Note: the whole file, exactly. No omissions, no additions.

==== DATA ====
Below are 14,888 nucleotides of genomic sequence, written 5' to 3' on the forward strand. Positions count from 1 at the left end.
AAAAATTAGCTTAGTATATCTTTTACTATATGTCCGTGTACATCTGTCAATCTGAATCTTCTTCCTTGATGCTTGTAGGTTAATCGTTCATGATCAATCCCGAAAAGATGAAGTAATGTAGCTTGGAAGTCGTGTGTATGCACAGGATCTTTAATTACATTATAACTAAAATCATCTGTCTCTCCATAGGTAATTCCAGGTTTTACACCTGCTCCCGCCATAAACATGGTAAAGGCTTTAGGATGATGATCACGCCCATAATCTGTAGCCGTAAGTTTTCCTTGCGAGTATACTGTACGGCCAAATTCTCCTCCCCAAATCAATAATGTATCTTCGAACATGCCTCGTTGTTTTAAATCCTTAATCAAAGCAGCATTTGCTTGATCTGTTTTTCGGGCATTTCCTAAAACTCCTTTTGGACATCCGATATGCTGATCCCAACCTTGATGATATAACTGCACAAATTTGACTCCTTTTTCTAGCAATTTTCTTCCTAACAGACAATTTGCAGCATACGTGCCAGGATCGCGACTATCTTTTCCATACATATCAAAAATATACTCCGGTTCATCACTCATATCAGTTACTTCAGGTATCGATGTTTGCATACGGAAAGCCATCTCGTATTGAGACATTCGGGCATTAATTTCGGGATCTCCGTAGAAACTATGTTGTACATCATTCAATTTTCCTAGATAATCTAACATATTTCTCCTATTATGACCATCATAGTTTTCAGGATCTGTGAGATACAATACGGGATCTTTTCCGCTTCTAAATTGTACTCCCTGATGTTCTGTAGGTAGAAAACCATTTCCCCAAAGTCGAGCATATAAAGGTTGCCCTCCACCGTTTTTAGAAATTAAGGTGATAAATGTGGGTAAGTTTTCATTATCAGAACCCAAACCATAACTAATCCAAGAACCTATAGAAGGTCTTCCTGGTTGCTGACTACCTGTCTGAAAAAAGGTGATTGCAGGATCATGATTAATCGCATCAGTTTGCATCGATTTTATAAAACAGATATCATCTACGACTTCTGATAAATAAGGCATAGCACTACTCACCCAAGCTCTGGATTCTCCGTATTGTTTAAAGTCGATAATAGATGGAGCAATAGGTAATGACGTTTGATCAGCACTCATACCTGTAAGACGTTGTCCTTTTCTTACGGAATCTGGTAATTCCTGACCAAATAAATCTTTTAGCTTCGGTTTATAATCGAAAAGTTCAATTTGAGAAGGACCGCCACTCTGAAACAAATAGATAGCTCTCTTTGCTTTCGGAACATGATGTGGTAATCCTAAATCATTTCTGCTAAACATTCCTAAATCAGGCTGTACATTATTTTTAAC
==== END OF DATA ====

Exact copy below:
Below are 14,888 nucleotides of genomic sequence, written 5' to 3' on the forward strand. Positions count from 1 at the left end.
AAAAATTAGCTTAGTATATCTTTTACTATATGTCCGTGTACATCTGTCAATCTGAATCTTCTTCCTTGATGCTTGTAGGTTAATCGTTCATGATCAATCCCGAAAAGATGAAGTAATGTAGCTTGGAAGTCGTGTGTATGCACAGGATCTTTAATTACATTATAACTAAAATCATCTGTCTCTCCATAGGTAATTCCAGGTTTTACACCTGCTCCCGCCATAAACATGGTAAAGGCTTTAGGATGATGATCACGCCCATAATCTGTAGCCGTAAGTTTTCCTTGCGAGTATACTGTACGGCCAAATTCTCCTCCCCAAATCAATAATGTATCTTCGAACATGCCTCGTTGTTTTAAATCCTTAATCAAAGCAGCATTTGCTTGATCTGTTTTTCGGGCATTTCCTAAAACTCCTTTTGGACATCCGATATGCTGATCCCAACCTTGATGATATAACTGCACAAATTTGACTCCTTTTTCTAGCAATTTTCTTCCTAACAGACAATTTGCAGCATACGTGCCAGGATCGCGACTATCTTTTCCATACATATCAAAAATATACTCCGGTTCATCACTCATATCAGTTACTTCAGGTATCGATGTTTGCATACGGAAAGCCATCTCGTATTGAGACATTCGGGCATTAATTTCGGGATCTCCGTAGAAACTATGTTGTACATCATTCAATTTTCCTAGATAATCTAACATATTTCTCCTATTATGACCATCATAGTTTTCAGGATCTGTGAGATACAATACGGGATCTTTTCCGCTTCTAAATTGTACTCCCTGATGTTCTGTAGGTAGAAAACCATTTCCCCAAAGTCGAGCATATAAAGGTTGCCCTCCACCGTTTTTAGAAATTAAGGTGATAAATGTGGGTAAGTTTTCATTATCAGAACCCAAACCATAACTAATCCAAGAACCTATAGAAGGTCTTCCTGGTTGCTGACTACCTGTCTGAAAAAAGGTGATTGCAGGATCATGATTAATCGCATCAGTTTGCATCGATTTTATAAAACAGATATCATCTACGACTTCTGATAAATAAGGCATAGCACTACTCACCCAAGCTCTGGATTCTCCGTATTGTTTAAAGTCGATAATAGATGGAGCAATAGGTAATGACGTTTGATCAGCACTCATACCTGTAAGACGTTGTCCTTTTCTTACGGAATCTGGTAATTCCTGACCAAATAAATCTTTTAGCTTCGGTTTATAATCGAAAAGTTCAATTTGAGAAGGACCGCCACTCTGAAACAAATAGATAGCTCTCTTTGCTTTCGGAACATGATGTGGTAATCCTAAATCATTTCTGCTAAACATTCCTAAATCAGGCTGTACATTATTTTTAAC